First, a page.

Freelancer References: A freelancer’s previous clients. It’s not unreasonable to ask a freelancer to provide previous contacts, and it’s a good exercise to learn more about how the freelancer works with clients. Good questions to ask:

  • How did they handle cost or time overages? Did they communicate them well?
  • Were they open and willing to go along with pivots and changes?
  • Did they handle push back well? Did they push back professionally when necessary?

Product Interviewing: The all important process of finding the right people to help you build things. Interviewing is just as important when hiring an agency or freelancer as it is when hiring someone internally. Even without a technical background, don’t shy away from asking a potential product hire to explain technical concepts — you’ll get an insight to how they communicate and break down important concepts.

  • Walk me through your last client project. Explain the technical concepts.
  • What do you think is different about working with startup teams? How do you handle those challenges / parameters?
  • Explain something to me in your field that I’ve never heard of.

Professional References: A professional’s previous clients, managers, and/or coworkers. It’s common practice to talk with references before hiring, but many founders skip this step when bringing on freelancers. I’ve seen time and time again: it’s always a good idea. Good questions to ask references:

  • What was their role on the team? Be specific.
  • How did they handle changes to scope and project?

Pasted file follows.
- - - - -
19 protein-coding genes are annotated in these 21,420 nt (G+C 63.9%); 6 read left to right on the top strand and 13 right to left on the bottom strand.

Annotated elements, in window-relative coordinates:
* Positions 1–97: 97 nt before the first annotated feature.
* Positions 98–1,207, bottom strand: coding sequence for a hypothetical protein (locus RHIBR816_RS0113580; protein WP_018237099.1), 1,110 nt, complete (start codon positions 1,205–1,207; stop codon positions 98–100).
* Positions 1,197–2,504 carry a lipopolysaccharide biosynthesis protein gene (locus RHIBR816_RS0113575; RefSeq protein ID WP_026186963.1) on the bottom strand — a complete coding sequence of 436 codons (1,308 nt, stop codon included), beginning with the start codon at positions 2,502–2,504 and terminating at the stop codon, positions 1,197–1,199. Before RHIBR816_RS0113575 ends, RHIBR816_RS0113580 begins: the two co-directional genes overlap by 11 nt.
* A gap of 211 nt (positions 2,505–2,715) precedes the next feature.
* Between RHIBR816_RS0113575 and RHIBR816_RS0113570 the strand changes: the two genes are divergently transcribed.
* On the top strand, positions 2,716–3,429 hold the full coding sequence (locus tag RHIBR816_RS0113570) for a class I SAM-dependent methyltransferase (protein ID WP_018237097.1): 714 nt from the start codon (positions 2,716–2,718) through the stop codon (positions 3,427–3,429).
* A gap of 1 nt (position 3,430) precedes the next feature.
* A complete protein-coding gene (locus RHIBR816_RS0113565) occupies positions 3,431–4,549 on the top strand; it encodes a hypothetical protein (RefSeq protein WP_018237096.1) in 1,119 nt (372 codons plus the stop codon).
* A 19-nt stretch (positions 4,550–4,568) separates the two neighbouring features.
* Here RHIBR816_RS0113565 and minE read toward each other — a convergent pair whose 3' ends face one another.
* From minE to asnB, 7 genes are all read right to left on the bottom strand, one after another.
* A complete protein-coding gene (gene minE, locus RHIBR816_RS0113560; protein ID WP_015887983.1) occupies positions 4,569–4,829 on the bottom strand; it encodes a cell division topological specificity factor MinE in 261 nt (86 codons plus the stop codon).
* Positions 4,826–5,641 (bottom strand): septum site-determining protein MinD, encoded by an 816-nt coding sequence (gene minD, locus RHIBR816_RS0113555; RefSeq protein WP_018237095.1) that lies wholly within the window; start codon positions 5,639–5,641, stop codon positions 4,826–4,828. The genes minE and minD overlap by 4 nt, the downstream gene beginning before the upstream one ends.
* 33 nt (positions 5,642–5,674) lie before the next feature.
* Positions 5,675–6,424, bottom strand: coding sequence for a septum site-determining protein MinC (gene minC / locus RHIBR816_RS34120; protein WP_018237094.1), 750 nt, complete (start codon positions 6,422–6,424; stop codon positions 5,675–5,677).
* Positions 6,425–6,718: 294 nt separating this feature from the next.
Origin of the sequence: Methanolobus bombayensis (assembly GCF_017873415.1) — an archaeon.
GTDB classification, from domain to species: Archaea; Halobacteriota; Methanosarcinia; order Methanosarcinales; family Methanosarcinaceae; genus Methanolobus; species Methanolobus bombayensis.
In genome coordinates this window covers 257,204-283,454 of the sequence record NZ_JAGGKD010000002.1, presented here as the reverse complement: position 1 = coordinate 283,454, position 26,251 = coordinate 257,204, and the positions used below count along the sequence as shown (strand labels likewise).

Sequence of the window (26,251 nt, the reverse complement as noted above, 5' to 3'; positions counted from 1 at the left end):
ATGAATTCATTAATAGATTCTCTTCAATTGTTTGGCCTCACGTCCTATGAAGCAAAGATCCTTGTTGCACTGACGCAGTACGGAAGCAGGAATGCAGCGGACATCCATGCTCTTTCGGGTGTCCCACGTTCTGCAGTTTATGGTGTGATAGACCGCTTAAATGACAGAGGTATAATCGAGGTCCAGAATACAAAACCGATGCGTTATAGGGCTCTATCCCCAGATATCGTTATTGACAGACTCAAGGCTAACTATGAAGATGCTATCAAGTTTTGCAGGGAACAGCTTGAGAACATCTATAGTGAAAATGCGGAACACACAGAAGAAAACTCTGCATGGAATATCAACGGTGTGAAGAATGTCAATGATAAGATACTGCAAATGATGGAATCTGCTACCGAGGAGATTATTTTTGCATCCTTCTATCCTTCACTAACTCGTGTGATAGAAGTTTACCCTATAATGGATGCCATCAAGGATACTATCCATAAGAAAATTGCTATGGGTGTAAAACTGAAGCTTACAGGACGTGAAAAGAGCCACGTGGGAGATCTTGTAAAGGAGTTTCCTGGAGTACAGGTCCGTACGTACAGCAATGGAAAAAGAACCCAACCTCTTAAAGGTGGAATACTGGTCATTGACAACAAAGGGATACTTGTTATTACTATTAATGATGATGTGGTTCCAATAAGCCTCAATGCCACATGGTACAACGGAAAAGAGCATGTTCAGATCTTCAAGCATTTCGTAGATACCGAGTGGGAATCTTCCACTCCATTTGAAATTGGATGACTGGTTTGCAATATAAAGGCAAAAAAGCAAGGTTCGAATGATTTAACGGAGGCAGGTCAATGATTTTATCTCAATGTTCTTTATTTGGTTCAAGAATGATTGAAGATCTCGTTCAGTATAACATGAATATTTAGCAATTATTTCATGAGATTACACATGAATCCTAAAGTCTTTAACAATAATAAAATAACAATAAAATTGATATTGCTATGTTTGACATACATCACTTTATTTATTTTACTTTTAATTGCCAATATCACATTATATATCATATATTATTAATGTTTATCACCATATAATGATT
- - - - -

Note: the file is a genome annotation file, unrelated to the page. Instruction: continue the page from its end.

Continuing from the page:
Professional Network: A group of like-minded professionals helping each other toward a common goal. In the product world, there are a lot of role-specific professional communities. Personally, I engage with other software engineers on Reddit, in Slack groups, and at networking events daily. There are large and small networks of designers, engineers, and data people in almost every city and across the internet. Tuning into these networks is a great way to source talent for a potential hire. Always check with a professional community’s guidelines about how and where to place job postings — many are very particular about postings and some disallow it all together.

Large Freelance Marketplaces: These are the online marketplaces connecting to talent. There are the large, wide-open ones like Fiverr and Upwork. There are also countless, more tailored, marketplaces like Toptal,, and the list goes on. My best advice: learn about what’s out there from freelancer marketplaces, but go looking in other places. Behance and Dribble include millions of designer portfolios — many who will contract work to startups. Believe it or not, I source product people on Instagram and Twitter regularly. It’s a great way to find developers or designers who are engaged on a set of topics in their field and then check out their portfolios from there — a DM also leads to a much less stressful and easier introduction than bidding through a marketplace.

Local Startup Community: We’re all on LinkedIn, but there are huge benefits in participating in smaller, local startup communities or professional communities. I’ve belonged to many different startup communities over the years and find the advice and network to be invaluable. There are different ways to join. Many co-working space a do a great job of curating startup communities among their in-person and digital members. Other, virtual communities do a great job of creating forums for entrepreneurs to lean on each other and get answers to questions we all have along the way.

Industry Network: These are communities that work to advance ideas and professionals within a specific industry. Many communities are born out of corporate innovation partnerships or industry-specific accelerators. There are communities that exist for travel startups, AI startups, consumer tech, lawtech, education tech, and so many more.